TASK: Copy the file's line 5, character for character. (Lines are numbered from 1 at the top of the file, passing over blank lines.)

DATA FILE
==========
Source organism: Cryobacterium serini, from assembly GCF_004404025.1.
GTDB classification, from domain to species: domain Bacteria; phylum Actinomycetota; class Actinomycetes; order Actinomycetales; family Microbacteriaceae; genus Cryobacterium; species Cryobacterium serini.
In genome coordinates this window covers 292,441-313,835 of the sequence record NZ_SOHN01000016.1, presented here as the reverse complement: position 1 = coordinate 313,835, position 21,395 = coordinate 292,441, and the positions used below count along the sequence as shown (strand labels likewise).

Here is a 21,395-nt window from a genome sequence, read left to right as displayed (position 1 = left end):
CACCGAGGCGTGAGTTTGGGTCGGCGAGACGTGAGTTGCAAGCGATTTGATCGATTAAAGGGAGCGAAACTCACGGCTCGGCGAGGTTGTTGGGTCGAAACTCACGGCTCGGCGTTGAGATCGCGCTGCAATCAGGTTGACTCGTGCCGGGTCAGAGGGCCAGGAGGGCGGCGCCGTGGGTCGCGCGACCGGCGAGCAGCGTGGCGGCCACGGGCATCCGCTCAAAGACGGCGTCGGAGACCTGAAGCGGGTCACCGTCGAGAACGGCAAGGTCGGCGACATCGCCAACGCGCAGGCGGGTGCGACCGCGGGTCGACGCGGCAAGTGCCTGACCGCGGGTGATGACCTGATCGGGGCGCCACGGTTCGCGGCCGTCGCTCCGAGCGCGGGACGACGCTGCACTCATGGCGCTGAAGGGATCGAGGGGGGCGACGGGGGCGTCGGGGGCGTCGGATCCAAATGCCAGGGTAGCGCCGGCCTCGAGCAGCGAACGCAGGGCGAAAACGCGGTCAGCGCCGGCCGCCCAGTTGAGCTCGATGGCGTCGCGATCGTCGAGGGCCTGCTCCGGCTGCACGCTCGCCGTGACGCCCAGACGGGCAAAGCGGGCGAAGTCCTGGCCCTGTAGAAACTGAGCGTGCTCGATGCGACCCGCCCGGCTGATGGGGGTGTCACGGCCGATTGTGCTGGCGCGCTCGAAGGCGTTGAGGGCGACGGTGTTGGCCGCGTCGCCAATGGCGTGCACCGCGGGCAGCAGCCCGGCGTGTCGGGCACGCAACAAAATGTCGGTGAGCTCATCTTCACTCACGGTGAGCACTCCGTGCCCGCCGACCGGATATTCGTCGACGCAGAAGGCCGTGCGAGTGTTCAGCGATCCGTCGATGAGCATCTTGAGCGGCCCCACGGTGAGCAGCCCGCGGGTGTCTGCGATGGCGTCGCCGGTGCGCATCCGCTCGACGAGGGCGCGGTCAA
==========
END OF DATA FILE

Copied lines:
CACCGAGGCGTGAGTTTGGGTCGGCGAGACGTGAGTTGCAAGCGATTTGATCGATTAAAGGGAGCGAAACTCACGGCTCGGCGAGGTTGTTGGGTCGAAACTCACGGCTCGGCGTTGAGATCGCGCTGCAATCAGGTTGACTCGTGCCGGGTCAGAGGGCCAGGAGGGCGGCGCCGTGGGTCGCGCGACCGGCGAGCAGCGTGGCGGCCACGGGCATCCGCTCAAAGACGGCGTCGGAGACCTGAAGCGGGTCACCGTCGAGAACGGCAAGGTCGGCGACATCGCCAACGCGCAGGCGGGTGCGACCGCGGGTCGACGCGGCAAGTGCCTGACCGCGGGTGATGACCTGATCGGGGCGCCACGGTTCGCGGCCGTCGCTCCGAGCGCGGGACGACGCTGCACTCATGGCGCTGAAGGGATCGAGGGGGGCGACGGGGGCGTCGGGGGCGTCGGATCCAAATGCCAGGGTAGCGCCGGCCTCGAGCAGCGAACGCAGGGCGAAAACGCGGTCAGCGCCGGCCGCCCAGTTGAGCTCGATGGCGTCGCGATCGTCGAGGGCCTGCTCCGGCTGCACGCTCGCCGTGACGCCCAGACGGGCAAAGCGGGCGAAGTCCTGGCCCTGTAGAAACTGAGCGTGCTCGATGCGACCCGCCCGGCTGATGGGGGTGTCACGGCCGATTGTGCTGGCGCGCTCGAAGGCGTTGAGGGCGACGGTGTTGGCCGCGTCGCCAATGGCGTGCACCGCGGGCAGCAGCCCGGCGTGTCGGGCACGCAACAAAATGTCGGTGAGCTCATCTTCACTCACGGTGAGCACTCCGTGCCCGCCGACCGGATATTCGTCGACGCAGAAGGCCGTGCGAGTGTTCAGCGATCCGTCGATGAGCATCTTGAGCGGCCCCACGGTGAGCAGCCCGCGGGTGTCTGCGATGGCGTCGCCGGTGCGCATCCGCTCGACGAGGGCGCGGTCAA